Last Thursday, Construction magazine convened four writers and lots of literary folks at Brooklyn’s BookCourt to chat about the Internet and its effects on criticism and journalism.
Good times were had by all. My reflection is up on the Construction site.
It’s nice to sit in a bookstore and talk about the Internet with live people, instead of blogging or reading a Facebook feed or looking at Twitter. As useful as social media may be, ideas are best exchanged in-person.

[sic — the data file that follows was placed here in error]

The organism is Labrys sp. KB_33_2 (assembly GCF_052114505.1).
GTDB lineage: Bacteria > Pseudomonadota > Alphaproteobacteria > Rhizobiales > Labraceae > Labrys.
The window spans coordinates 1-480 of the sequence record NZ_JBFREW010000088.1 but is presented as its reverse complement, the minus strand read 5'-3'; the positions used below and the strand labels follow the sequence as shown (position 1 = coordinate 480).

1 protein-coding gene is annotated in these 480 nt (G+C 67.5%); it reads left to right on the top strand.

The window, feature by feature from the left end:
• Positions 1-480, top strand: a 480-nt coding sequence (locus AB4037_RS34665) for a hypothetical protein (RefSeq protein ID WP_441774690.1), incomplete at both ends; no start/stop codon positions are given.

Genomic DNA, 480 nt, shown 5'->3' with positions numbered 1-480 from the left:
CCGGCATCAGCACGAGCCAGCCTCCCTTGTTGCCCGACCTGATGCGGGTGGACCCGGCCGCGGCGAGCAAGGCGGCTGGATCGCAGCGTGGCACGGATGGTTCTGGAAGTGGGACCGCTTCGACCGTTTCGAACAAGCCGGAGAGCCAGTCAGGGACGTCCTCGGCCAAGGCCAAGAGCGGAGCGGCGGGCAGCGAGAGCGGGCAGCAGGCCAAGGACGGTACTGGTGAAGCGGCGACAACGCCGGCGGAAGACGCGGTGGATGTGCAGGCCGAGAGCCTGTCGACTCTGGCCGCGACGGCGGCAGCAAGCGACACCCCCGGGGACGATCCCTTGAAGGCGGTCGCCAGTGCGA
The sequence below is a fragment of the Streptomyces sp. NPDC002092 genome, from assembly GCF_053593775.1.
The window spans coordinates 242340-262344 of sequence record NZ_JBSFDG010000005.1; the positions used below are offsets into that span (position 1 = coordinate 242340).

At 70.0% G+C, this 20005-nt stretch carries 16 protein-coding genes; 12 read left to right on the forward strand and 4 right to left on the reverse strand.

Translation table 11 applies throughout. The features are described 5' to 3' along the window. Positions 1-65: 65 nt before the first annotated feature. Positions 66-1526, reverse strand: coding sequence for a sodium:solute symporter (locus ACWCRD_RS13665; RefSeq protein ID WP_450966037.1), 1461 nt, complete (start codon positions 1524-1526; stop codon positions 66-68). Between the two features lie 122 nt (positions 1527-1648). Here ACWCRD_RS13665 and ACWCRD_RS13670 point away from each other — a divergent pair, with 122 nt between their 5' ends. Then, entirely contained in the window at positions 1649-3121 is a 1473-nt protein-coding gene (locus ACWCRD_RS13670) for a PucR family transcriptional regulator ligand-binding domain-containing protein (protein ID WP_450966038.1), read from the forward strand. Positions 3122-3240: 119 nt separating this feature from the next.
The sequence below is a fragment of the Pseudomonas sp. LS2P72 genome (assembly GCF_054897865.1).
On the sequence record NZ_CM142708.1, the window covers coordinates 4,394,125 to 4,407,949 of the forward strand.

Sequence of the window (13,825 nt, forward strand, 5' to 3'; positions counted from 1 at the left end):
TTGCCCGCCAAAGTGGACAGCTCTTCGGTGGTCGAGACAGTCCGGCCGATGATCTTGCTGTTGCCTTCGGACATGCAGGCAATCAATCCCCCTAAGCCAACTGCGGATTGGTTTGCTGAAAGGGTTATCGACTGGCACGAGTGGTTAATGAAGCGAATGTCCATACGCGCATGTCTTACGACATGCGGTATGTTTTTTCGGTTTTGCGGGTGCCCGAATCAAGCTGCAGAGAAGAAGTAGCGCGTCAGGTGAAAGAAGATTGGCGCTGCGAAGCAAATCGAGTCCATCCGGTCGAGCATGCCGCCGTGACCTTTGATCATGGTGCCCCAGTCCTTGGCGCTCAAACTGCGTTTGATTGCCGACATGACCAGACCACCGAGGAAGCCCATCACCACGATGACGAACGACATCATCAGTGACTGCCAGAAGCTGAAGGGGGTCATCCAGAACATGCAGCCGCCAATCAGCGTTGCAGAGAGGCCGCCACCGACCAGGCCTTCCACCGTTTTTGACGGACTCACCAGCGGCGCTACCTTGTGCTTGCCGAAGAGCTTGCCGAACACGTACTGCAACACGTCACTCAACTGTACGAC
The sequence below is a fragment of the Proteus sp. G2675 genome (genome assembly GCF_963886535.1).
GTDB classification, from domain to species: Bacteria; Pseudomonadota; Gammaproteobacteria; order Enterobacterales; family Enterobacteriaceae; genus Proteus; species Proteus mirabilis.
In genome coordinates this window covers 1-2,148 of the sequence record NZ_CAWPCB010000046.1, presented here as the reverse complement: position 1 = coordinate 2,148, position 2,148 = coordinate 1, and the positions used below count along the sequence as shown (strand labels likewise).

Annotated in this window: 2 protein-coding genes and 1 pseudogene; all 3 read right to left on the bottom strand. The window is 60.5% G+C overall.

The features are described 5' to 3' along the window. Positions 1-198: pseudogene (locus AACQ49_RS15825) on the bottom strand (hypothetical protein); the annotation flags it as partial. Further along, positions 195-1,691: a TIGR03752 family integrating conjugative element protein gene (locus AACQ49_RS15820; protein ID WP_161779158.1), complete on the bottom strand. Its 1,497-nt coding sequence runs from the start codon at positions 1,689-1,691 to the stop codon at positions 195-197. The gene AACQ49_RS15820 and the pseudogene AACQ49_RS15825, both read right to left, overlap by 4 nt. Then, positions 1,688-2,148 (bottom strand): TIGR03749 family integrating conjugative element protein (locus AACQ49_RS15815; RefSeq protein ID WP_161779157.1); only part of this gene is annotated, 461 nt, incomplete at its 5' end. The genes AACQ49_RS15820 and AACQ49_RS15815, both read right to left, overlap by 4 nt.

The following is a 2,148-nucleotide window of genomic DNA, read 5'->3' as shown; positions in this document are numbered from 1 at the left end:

As I wrote: “But it was perhaps panelist Jacob Silverman’s article ‘Against Enthusiasm‘ that had convened the roundtable. The article, published in Slate two months prior, was more than a polemic; it struck a cord with writers everywhere because it demonstrated the need for literary criticism to remain strong in the face of the hyper-friendly ethos of social media. This argument exposed an additional writerly undercurrent revealed during the discussion—the idea that enthusiasm and social media in the writing world are corollary to the problem of loneliness; the sense that a reader, a writer, or a critic is alone in his world while everyone else is connected, social, viral, followed, and ‘liked.’ While Maud Newton pointed out that ‘it’s important not to make everything like a big slumber party’—a behavior Silverman had accused critics of in his article—she was just as appreciative of value in the Web as a kind of salon for debate. Then again, sometimes there is, as Witt said, simply ‘too much noise.'”